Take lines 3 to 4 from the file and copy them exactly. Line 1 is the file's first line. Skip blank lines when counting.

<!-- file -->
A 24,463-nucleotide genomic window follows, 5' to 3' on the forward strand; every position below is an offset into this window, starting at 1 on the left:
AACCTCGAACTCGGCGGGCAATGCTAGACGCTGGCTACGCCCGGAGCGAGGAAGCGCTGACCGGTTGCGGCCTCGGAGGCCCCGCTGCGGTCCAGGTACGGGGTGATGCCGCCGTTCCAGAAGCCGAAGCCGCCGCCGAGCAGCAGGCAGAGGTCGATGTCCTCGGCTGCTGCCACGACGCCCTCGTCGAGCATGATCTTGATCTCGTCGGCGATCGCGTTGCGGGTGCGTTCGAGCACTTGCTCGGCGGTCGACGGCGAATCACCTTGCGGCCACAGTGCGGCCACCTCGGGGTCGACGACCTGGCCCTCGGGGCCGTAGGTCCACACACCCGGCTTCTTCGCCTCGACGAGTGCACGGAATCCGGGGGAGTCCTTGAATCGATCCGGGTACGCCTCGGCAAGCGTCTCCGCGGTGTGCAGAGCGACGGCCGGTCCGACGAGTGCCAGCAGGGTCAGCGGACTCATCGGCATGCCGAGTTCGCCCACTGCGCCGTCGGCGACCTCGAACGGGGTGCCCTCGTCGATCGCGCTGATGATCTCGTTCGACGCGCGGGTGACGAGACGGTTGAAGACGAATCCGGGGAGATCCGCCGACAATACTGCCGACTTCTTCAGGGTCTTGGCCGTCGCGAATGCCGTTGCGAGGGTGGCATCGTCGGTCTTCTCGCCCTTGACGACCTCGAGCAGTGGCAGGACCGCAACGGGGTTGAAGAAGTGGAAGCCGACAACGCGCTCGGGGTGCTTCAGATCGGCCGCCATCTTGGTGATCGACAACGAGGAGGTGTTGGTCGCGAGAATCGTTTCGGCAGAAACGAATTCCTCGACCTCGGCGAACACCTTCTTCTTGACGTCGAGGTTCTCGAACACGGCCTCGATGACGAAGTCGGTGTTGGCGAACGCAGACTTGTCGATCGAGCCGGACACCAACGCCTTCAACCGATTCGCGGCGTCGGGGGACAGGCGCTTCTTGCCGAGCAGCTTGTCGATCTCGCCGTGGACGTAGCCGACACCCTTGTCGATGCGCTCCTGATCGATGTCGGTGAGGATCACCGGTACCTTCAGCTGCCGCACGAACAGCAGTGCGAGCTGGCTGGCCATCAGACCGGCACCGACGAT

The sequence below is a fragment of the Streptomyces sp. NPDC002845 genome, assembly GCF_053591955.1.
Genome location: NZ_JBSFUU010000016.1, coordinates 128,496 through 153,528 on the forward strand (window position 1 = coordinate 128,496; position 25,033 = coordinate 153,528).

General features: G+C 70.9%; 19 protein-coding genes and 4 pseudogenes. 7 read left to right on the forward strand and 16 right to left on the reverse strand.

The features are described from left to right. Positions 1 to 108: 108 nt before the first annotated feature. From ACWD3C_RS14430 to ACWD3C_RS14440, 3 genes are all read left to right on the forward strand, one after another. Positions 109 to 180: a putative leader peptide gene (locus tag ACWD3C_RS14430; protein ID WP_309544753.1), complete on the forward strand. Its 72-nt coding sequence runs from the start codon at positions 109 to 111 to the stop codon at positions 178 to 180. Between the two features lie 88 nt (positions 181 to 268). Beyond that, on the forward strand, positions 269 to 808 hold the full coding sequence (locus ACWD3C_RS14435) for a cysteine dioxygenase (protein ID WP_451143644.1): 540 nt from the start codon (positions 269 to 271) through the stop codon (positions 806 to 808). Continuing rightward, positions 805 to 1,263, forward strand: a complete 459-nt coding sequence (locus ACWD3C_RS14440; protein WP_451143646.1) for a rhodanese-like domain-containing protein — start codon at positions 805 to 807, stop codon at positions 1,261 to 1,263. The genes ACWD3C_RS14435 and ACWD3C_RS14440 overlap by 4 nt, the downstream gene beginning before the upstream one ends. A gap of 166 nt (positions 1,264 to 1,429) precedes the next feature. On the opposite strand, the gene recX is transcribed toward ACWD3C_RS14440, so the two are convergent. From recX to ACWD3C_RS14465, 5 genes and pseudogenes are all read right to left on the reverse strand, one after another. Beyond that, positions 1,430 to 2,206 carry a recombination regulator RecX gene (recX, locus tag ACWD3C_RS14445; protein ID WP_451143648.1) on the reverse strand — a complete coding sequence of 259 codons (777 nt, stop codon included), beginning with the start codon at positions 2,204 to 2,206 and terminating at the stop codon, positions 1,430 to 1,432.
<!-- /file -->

The sequence below is a fragment of the Streptomyces sp. NPDC002845 genome, assembly GCF_053591955.1.
Genome location: NZ_JBSFUU010000016.1, coordinates 128,496 through 153,528 on the forward strand (window position 1 = coordinate 128,496; position 25,033 = coordinate 153,528).